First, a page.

10. No standard. Consider your budget and the table minimum. Most properties have tip sharing/pools for shifts, except for Wynn/Encore. You can place a bet for the dealer, too, which might be fun. Say, a prop bet on the cheap in craps or the point, or a line bet on top of yours (meaning: no need to place the full minimum bet for the dealer).
11. Most places have surprisingly decent pastries at their coffee shops.
12. Bill's. I shudder.
13. Wynn/Encore, Bellagio, off the top of my head.
14. No.
15. Not sure.
16. Relax, have fun, take your time. Don't gamble when the sun is out. Don't chase comps. Always have cab fare. Always have cab fare. Always have cab fare.

FOR THE WHALE:
1. If you are bringing serious money or enough such that you'd rather not talk about it in a public forum, and would like specific pointers or have questions, MeMail me.
2. Remember: nearly everything is negotiable. Everything is a game. You're neither winner nor loser-- you're not even the player. You're the prize. Refer to my guide/acronym "BE A WHORRE" and learn the sexy secrets of manipulating casinos.

Back to being serious: AskMe has a bunch of Vegas-related questions, and I wrote some recommendations here. Above all, have fun. Gamble within your limits. And BEWARE MARCH MADNESS. Everything is more, then, including table limits and hotel room prices.
posted by herrdoktor at 7:37 PM on February 27, 2013 [1 favorite]


3) Luxor had (it's been a few years since I've been in LV) a really good, n00b-friendly poker room, including times set aside for instruction, with very low stakes

5) Don't play Keno. Really, don't. The odds on that game are so very far out of your favor, they can't even see it.

15) I heartily recommend The Gun Store. Their indoor packages are fun (we did the WWII package last time we were there), and they now have a great selection of drool-worthy outdoor packages (200 rounds in an M249 SAW? YES PLEASE).
posted by hanov3r at 7:48 PM on February 27, 2013


I will comment on UK sports betting. I was in Vegas about 4 or so years ago and we were unable to find a bookie at any casino that would give odds for UK premier league teams. I was very surprised but supposedly the demand just isn't there for the bookies to put odds on EPL games. This may have changed since then (I hope they have) but I just wanted to mention it so you're prepared. Also, if you're used to English (fractional) or European (decimal) odds, keep in mind that Vegas uses American (moneyline) odds, which as a person who learned odds on a fractional system, was and still is VERY confusing to me.

Have fun!
posted by young sister beacon at 8:52 PM on February 27, 2013


This is basically Disneyland for grownups. You can literally spend a whole week just walking around loooooking at the casinos and malls. There is something cool and different in every place. We took a cab from the airport to the hotel on the strip. Also took one from the hotel to Fremont Street and back, and walked or rode the monorails everywhere else. Be warned, the cab drivers are crazy drivers. Really make an effort to go in the different hotels because there are some pretty amazing things to do and see. Don't miss Fremont Street or the dancing fountains at the Bellagio after dark.
posted by tamitang at 10:11 PM on February 27, 2013


Everyone expects a tip. The elevator operator in the hotel you stay in, your taxi driver, anyone who does anything for you that you wouldn't think of tipping in your hometown. So bring or be able to obtain lots of small bills for tips.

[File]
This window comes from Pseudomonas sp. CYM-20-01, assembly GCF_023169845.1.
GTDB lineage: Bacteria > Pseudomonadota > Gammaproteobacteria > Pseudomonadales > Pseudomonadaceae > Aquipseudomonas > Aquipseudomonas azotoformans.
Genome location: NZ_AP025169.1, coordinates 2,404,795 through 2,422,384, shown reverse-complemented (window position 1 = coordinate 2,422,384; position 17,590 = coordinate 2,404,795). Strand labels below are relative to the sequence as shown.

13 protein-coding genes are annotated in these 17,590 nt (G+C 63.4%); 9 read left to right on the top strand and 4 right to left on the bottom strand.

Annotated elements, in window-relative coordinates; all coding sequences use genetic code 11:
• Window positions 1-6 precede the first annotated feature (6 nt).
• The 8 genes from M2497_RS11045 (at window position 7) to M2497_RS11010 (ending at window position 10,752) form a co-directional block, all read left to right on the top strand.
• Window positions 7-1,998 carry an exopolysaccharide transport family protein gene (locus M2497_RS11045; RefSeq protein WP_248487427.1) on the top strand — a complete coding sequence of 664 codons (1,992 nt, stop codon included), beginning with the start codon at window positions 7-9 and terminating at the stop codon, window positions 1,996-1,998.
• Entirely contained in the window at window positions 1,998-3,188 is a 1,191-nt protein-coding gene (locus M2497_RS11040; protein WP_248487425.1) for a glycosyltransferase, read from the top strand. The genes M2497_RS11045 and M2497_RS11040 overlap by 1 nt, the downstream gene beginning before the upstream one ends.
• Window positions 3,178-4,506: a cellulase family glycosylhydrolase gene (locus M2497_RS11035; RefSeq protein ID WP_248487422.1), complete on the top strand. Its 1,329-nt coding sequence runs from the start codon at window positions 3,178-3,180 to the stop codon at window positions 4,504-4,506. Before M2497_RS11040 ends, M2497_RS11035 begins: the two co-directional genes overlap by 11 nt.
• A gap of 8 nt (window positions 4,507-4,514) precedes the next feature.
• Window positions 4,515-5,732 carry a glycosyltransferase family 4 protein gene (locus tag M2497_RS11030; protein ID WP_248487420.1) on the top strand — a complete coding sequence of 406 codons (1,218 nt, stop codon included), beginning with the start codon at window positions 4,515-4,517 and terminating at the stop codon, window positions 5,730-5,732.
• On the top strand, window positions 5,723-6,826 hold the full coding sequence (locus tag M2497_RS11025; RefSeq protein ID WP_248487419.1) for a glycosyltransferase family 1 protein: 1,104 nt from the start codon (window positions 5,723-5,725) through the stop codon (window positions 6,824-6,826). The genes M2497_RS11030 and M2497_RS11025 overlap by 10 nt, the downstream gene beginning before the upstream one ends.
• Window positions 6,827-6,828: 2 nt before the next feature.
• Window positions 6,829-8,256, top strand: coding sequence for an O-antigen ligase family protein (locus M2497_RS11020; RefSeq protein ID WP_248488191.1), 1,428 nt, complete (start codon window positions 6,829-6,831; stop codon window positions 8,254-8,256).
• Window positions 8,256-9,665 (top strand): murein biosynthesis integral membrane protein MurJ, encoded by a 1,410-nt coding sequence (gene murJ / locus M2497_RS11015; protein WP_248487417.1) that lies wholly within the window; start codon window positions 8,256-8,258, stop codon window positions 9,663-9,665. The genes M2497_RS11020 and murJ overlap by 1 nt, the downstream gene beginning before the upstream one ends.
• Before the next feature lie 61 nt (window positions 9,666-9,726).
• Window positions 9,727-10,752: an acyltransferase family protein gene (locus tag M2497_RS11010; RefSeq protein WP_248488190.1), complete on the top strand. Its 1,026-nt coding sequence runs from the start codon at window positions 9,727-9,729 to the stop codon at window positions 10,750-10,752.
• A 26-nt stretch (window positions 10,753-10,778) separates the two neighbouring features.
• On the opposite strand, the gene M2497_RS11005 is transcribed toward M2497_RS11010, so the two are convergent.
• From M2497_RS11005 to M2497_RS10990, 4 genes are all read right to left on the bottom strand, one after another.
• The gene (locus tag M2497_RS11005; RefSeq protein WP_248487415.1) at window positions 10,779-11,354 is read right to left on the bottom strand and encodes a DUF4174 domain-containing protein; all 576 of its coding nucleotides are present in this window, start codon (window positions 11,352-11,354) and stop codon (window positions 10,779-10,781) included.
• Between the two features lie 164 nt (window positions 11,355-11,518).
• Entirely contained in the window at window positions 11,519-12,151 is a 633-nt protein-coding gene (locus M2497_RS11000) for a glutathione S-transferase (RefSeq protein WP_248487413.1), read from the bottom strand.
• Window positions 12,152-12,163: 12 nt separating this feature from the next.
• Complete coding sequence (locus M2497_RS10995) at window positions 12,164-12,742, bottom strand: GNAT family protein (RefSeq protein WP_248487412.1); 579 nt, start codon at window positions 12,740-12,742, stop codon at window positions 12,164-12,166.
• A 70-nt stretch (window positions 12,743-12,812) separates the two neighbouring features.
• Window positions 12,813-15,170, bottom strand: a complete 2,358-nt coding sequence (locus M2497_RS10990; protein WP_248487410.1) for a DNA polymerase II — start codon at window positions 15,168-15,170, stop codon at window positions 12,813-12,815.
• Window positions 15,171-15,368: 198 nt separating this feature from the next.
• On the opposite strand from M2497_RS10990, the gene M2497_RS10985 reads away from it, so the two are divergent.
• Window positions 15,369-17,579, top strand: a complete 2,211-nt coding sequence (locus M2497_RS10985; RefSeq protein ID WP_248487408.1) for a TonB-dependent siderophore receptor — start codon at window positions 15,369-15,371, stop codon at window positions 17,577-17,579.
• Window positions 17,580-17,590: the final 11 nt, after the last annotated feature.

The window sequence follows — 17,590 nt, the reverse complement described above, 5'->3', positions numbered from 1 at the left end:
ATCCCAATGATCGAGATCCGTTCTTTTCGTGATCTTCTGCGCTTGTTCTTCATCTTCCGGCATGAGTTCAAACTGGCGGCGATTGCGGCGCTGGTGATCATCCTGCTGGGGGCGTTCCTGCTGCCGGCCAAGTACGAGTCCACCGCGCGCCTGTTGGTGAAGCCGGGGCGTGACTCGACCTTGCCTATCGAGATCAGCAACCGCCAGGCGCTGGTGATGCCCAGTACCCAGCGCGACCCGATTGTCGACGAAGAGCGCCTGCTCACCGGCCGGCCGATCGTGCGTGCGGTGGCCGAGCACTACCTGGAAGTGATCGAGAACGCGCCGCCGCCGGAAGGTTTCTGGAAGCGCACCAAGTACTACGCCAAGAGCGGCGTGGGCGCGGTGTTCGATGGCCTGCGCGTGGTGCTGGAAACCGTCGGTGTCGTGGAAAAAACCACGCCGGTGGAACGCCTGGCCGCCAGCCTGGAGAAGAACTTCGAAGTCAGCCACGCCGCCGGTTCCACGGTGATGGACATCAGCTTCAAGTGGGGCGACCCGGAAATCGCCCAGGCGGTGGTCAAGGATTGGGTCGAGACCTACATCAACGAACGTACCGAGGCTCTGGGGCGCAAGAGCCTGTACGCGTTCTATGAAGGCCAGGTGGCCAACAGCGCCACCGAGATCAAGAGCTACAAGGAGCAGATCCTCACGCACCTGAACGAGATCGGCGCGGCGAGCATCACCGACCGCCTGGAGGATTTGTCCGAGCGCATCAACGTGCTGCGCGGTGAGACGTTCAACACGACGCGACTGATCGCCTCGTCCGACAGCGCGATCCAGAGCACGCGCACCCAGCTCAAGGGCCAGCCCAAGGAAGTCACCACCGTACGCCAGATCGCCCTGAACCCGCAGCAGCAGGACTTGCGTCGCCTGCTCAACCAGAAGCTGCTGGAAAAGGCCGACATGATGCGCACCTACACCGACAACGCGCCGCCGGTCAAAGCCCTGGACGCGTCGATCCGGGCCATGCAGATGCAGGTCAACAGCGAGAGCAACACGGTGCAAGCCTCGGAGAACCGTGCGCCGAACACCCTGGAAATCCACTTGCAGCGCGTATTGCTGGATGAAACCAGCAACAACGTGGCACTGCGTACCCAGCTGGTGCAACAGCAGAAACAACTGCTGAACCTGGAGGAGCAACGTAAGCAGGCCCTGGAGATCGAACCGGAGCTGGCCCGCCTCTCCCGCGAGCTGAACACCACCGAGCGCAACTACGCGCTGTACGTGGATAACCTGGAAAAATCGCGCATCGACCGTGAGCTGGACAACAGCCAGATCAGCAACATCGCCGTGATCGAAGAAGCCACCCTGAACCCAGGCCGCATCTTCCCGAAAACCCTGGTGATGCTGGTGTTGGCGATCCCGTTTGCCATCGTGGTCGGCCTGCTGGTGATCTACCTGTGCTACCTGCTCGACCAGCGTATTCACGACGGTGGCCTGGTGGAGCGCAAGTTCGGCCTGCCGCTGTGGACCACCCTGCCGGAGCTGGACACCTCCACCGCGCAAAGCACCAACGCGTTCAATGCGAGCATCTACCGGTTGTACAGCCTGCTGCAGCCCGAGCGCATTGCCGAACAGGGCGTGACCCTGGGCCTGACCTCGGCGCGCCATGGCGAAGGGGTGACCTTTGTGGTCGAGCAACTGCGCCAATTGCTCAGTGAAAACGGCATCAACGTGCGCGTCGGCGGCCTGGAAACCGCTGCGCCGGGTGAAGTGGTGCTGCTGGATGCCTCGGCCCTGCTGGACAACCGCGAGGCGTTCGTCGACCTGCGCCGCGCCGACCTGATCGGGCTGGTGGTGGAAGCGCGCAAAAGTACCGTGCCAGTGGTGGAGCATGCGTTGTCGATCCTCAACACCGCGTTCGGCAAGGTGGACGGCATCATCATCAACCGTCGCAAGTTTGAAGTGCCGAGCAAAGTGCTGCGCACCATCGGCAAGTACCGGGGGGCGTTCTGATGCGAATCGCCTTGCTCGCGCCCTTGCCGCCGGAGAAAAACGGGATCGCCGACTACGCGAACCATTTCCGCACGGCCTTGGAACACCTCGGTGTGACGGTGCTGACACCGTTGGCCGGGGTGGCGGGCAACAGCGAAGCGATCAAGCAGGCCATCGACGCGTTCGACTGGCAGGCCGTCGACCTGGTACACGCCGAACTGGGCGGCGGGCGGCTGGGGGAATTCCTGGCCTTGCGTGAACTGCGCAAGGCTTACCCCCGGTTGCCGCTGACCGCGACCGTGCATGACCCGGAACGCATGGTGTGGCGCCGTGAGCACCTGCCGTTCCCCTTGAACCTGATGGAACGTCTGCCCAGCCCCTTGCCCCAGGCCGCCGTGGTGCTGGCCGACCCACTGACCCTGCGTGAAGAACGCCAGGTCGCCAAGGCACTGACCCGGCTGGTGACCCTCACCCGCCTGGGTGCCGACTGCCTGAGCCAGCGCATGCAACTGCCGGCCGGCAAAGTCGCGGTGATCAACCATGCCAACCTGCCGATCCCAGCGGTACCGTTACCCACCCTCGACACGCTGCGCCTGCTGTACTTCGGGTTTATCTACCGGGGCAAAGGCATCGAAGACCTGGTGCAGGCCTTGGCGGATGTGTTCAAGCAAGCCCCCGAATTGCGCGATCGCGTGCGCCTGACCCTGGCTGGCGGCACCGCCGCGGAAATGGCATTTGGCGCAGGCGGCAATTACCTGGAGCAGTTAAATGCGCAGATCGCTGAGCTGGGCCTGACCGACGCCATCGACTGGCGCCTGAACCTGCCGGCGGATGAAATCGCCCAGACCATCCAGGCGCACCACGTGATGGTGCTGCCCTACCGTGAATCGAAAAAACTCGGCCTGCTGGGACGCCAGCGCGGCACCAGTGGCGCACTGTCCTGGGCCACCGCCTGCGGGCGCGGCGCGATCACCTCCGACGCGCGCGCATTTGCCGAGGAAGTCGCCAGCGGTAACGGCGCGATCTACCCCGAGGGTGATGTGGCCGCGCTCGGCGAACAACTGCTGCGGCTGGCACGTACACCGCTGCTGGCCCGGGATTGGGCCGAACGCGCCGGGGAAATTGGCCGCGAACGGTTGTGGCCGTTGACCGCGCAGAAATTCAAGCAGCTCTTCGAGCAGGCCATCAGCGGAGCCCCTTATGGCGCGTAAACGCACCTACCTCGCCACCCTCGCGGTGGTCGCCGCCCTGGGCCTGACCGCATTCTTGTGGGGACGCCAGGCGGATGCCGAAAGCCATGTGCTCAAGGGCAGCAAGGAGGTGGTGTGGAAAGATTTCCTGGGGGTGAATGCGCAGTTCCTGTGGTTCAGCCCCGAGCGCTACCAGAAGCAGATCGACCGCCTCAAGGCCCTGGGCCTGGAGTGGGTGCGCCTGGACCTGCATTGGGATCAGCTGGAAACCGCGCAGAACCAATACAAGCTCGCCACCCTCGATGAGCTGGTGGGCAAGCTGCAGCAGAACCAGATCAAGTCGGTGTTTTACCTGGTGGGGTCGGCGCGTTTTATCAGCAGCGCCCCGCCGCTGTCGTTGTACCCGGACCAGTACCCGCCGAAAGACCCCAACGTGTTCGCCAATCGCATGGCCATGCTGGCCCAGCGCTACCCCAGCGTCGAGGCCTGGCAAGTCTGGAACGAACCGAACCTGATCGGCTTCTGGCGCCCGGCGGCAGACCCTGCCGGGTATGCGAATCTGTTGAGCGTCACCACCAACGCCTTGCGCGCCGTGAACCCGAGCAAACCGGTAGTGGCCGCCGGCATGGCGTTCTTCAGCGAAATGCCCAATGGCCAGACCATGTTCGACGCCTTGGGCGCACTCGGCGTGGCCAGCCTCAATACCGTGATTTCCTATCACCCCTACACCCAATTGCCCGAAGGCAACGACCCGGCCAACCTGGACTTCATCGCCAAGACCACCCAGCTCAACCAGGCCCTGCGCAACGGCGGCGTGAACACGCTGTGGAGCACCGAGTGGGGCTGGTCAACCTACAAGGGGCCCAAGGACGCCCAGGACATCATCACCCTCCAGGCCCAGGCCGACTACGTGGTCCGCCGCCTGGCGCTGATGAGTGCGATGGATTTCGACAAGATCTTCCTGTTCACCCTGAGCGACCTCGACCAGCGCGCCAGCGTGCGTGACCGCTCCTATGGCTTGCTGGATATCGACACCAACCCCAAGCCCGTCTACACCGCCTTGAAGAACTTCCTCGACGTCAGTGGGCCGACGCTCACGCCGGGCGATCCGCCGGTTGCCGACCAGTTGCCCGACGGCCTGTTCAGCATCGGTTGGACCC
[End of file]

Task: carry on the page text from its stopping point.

posted by Lynsey at 10:36 PM on February 27, 2013


This place, in front of the Paris casino/hotel, if you want your coffee and pastry and don't want to wander off-strip.
posted by troywestfield at 8:44 AM on February 28, 2013


What the others say...all that.

The Golden Nugget is adjacent to a covered Mall--about four blocks long--that contains some neat shops where you can throw money away on stuff to send home. The overhead show at night is entertaining--high rez lights and loud music, pretty awesome sometimes--and street performers set up at the intersections. You can ride a zip-line down the mall. The pool at the GN features a huge aquarium with a water slide that passes through it--sharks and stuff. Restaurants are everywhere. Two of the ones at the GN are very good.

It's cool in May.

The Pawn Stars pawn shop, a few blocks down the street, is just a pawn-shop, and sometimes you stand in line to get in.

I never found a car rental to be useful.
posted by mule98J at 10:42 AM on February 28, 2013


We were there mid-march last year and it was definitely warm enough to swim. It's a crapshoot (ha!) but forecast for this weekend is high seventies so I'm optimistic about our chances of swimming the week after.

Read the las Vegas forums on chowhound for advice on where to eat. Served me well over the years. We like the buffet at the bellagio and the one at the Cosmo if you want to splurge on a buffet.
posted by purenitrous at 9:33 PM on February 28, 2013


If you only need a rental car for a day or two, there are Avis locations in several of the hotels. We usually go to the one at Venetian, but there are others. That way you only pay for the days you need and you avoid the airport fees on the rental. Plus, if you have an early morning departure, the last thing you want to do is deal with the rental car return, which can add 20 mins or so to your timeline.
posted by jshort at 5:34 AM on March 1, 2013


Great answers!

I feel well-prepared now. And that's a good feeling to have.

Many thanks! I will dedicate a throw of the dice to you!
posted by jason's_planet at 4:18 PM on March 1, 2013